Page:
The number of kids whose caregivers are opting them out of routine childhood vaccines has reached an all-time high, the Centers for Disease Control and Prevention reported Thursday, potentially leaving hundreds of thousands of children unprotected against preventable diseases like measles and whooping cough.

The report did not dive into the reasons for the increase, but experts said the findings clearly reflect Americans’ growing unease about medicine in general.

“There is a rising distrust in the health care system,” said Dr. Amna Husain, a pediatrician in private practice in North Carolina, as well as a spokesperson for the American Academy of Pediatrics. Vaccine exemptions “have unfortunately trended upward with it.”

The CDC report found that 3% of children entering kindergarten during the 2022-2023 school year were granted a vaccine exemption from their state. This is the highest exemption rate ever reported in the U.S.

Forty states saw rises in exemptions. In 10 states — Alaska, Arizona, Hawaii, Idaho, Michigan, Nevada, North Dakota, Oregon, Utah and Wisconsin — the exemption rate soared over 5%.

“This is quite a jump,” said Ranee Seither, a CDC epidemiologist and author of the new report. Just three years ago, Seither said, only two states had an exemption rate of more than 5%.

Idaho was a standout in the new report. More than 12% of children entering kindergarten in that state had a vaccine exemption in 2022.

The trend appears to coincide with doubts about Covid vaccines.

“So many people were reluctant to get that new vaccine,” said Dr. Mysheika Roberts, health commissioner for Columbus Public Health. She feared that it would “have a trickle-down effect and impact vaccination coverage for our children.”

The report also found that vaccination rates among young kids have remained stagnant following a pandemic-related dip in coverage.

As of the 2022-2023 school year, vaccination coverage among kindergartners remained at 93%. Before the pandemic, the rate had consistently hovered around 95%.

Generally, populations need 95% immunity to protect against viral outbreaks.

“The fact that we haven’t been able to recover is concerning,” said Shannon Stokley, deputy director for science implementation in CDC’s Immunization Services Division. “It means there are children who may be unprotected from very serious diseases.”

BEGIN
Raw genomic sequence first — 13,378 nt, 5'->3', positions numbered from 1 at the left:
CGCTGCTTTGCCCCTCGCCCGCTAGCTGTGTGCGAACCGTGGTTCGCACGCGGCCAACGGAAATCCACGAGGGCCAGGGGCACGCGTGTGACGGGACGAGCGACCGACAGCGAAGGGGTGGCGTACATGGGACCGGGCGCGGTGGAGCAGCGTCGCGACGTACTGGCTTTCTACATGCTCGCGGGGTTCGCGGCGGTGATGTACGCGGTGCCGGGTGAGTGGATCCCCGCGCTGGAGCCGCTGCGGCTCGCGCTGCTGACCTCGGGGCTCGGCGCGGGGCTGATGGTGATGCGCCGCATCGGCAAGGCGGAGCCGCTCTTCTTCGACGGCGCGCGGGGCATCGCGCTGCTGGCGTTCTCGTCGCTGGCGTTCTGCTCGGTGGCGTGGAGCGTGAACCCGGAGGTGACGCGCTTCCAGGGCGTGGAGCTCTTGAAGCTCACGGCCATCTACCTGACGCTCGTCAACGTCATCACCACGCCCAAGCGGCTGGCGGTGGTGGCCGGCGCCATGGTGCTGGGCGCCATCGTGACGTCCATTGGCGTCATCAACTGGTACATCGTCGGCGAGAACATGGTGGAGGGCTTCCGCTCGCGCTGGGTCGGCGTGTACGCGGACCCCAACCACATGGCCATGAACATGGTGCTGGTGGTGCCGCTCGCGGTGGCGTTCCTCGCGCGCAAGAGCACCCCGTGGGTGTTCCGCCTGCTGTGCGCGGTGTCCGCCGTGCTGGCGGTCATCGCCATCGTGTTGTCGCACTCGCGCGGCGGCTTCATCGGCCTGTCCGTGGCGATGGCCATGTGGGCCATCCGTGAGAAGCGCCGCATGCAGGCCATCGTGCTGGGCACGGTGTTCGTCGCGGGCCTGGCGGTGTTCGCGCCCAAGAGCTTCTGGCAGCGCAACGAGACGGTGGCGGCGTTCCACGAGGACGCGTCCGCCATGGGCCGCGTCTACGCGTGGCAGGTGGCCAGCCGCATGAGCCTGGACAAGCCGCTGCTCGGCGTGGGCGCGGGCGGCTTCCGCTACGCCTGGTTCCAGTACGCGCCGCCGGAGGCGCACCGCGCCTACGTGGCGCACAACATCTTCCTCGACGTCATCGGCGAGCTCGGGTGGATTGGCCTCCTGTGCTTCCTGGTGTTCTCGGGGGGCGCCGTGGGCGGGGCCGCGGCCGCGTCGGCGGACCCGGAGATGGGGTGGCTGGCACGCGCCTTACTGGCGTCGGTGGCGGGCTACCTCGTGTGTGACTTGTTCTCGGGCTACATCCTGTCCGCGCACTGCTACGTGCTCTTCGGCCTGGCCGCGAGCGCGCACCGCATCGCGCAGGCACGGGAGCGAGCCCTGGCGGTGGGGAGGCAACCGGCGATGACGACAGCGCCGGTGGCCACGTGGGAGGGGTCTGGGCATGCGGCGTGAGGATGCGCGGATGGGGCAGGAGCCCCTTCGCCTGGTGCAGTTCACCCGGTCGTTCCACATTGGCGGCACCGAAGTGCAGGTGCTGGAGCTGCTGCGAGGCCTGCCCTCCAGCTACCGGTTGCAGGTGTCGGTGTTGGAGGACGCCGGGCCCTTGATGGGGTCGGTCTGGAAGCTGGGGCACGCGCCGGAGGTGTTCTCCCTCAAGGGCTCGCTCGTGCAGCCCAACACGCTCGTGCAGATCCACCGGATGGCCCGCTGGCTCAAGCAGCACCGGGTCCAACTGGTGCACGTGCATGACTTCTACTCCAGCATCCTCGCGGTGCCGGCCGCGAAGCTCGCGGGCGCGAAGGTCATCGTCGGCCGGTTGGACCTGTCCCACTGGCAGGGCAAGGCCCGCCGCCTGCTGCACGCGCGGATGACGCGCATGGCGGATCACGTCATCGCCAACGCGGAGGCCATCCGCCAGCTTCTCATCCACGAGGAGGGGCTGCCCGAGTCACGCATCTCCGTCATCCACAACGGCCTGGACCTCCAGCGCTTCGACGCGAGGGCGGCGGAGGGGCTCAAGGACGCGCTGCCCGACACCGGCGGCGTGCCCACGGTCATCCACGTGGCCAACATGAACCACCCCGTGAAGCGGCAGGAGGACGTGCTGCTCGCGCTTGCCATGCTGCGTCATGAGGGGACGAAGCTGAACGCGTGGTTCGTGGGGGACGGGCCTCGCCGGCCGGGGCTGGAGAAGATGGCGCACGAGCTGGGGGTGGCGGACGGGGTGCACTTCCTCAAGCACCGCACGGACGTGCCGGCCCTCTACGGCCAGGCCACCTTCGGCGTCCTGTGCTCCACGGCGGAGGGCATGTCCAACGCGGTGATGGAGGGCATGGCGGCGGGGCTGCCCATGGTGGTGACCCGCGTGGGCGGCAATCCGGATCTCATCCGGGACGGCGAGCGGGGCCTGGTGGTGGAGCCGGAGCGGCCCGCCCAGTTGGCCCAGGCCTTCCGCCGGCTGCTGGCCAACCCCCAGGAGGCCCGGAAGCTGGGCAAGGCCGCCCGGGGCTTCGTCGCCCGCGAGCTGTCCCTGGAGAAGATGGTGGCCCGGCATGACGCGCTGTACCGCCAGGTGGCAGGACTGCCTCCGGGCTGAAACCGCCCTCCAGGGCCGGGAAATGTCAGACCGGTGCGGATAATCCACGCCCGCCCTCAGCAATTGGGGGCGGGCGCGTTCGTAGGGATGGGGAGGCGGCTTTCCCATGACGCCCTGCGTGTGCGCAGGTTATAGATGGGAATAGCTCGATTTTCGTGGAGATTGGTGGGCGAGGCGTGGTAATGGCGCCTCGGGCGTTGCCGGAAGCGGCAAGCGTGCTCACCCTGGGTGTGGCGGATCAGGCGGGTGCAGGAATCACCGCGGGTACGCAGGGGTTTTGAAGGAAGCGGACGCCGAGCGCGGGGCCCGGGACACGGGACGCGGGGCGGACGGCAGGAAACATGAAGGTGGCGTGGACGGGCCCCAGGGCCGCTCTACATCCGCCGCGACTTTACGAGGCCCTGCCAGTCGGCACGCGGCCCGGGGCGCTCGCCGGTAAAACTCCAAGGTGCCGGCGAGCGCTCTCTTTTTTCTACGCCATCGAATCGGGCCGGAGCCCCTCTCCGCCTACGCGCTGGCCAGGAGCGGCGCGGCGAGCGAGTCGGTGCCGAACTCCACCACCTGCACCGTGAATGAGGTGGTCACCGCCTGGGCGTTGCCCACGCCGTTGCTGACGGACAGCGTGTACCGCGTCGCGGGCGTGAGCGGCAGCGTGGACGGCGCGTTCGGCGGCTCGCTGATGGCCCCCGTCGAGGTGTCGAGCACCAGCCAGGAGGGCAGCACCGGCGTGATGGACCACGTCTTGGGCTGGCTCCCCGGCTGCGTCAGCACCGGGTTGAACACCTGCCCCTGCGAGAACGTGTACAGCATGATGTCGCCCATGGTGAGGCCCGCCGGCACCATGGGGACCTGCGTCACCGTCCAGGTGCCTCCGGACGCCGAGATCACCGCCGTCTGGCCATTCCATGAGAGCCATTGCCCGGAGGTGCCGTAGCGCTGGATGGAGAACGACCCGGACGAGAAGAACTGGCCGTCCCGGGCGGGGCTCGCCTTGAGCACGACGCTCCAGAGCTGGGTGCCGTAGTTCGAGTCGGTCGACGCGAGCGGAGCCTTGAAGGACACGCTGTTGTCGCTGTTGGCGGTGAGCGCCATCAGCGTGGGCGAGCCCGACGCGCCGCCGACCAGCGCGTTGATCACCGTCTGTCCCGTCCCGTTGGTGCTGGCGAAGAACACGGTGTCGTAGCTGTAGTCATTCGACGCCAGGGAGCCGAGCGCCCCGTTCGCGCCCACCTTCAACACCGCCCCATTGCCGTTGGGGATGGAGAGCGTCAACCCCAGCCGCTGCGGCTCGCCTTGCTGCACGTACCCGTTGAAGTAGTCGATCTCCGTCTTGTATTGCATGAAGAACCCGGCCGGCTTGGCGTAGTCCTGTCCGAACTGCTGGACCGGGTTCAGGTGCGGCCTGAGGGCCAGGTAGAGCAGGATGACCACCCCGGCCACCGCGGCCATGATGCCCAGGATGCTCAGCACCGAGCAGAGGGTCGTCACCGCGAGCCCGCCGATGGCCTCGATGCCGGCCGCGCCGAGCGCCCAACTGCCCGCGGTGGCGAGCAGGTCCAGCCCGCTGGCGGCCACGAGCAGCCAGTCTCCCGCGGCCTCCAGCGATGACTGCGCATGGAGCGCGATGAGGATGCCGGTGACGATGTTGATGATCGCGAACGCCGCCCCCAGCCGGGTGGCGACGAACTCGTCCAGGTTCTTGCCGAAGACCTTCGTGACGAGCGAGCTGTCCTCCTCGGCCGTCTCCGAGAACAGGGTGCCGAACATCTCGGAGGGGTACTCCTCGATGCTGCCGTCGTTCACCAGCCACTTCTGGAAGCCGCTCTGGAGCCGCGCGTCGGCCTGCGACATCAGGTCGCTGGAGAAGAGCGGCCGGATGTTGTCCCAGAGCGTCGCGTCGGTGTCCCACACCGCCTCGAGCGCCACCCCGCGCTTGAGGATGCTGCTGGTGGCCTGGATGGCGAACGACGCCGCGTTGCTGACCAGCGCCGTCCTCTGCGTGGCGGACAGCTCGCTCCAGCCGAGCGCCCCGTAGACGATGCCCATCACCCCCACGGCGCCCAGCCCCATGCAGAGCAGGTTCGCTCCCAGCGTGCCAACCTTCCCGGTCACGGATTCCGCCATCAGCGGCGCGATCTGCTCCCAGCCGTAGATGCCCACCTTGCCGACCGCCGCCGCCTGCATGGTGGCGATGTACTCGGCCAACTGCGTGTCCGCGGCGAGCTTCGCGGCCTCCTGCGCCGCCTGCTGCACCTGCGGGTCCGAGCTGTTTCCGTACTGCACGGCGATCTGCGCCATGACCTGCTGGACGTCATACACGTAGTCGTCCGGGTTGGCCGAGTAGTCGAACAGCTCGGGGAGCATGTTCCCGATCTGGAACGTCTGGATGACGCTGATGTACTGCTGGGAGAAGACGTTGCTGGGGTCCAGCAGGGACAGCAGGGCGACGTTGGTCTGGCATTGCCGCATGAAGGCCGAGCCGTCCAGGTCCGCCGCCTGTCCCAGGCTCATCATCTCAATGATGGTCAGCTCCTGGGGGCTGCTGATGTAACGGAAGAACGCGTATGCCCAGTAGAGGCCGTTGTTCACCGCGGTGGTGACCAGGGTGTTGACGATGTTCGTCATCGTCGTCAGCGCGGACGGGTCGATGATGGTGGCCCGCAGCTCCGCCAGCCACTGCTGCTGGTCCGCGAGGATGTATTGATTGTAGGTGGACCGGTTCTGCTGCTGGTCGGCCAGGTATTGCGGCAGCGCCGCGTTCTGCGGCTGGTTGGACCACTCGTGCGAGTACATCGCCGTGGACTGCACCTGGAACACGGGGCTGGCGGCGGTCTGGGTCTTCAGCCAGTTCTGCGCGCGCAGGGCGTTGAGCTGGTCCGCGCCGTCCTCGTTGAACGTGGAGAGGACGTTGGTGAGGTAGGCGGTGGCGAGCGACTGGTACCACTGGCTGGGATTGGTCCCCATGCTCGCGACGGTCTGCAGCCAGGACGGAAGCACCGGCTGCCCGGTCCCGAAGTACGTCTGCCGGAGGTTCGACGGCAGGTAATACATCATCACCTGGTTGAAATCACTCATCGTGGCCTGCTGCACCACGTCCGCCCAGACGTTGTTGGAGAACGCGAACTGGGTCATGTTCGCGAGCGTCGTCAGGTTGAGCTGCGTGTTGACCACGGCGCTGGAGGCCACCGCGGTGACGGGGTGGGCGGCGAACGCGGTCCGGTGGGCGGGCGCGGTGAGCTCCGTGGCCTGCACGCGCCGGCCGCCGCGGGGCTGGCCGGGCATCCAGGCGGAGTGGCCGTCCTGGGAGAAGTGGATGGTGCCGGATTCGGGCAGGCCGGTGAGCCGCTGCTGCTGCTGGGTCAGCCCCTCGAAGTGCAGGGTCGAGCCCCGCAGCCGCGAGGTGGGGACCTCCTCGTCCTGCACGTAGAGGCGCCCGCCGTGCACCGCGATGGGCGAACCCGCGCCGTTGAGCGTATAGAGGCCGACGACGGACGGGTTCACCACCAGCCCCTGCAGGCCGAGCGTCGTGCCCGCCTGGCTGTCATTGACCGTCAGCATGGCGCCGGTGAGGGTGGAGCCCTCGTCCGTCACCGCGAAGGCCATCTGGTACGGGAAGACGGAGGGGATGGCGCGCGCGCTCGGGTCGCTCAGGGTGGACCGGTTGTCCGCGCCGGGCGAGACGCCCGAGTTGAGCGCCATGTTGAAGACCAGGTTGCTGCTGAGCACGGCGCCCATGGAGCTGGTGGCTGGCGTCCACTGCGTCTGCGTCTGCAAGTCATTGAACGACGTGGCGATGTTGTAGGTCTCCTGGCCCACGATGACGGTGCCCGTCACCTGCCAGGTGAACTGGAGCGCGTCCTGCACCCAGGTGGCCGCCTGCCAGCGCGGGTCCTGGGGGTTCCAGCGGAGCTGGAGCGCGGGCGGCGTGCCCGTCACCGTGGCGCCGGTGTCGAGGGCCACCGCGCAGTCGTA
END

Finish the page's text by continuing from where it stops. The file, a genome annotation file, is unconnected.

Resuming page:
While states differ in their vaccination requirements for attending public and most private schools, they generally include vaccines to protect against measles, mumps and rubella (MMR), diphtheria, tetanus and acellular pertussis (DTaP), poliovirus and chickenpox.

Some states require medical evidence that a child cannot receive a vaccine. In others, parents cite religious or other personal concerns about vaccines.

“It’s very easy to get an exemption in the state of Ohio,” Roberts said. “Very easy.”

It was Roberts who dealt with a measles outbreak in central Ohio this time last year. The first cases were associated with a person who had traveled overseas to an area with an ongoing measles outbreak.

But the virus quickly spread among children left unprotected. Kids who had not been vaccinated against measles, Roberts said, were infected just by being in the same doctor’s office as kids sickened with measles.

Overall, 85 people became ill, all under the age of 16. No deaths were reported, but 36 of those patients had to be hospitalized, mostly for dehydration from intense diarrhea. All of this occurred during a time when hospitals were already dealing with surges in Covid, RSV and flu.

“We really have to have our guard up,” said Dr. Julie Morita, executive vice president of the Robert Wood Johnson Foundation and former head of the Chicago Department of Public Health. “We’ve forgotten how bad these diseases actually are.”

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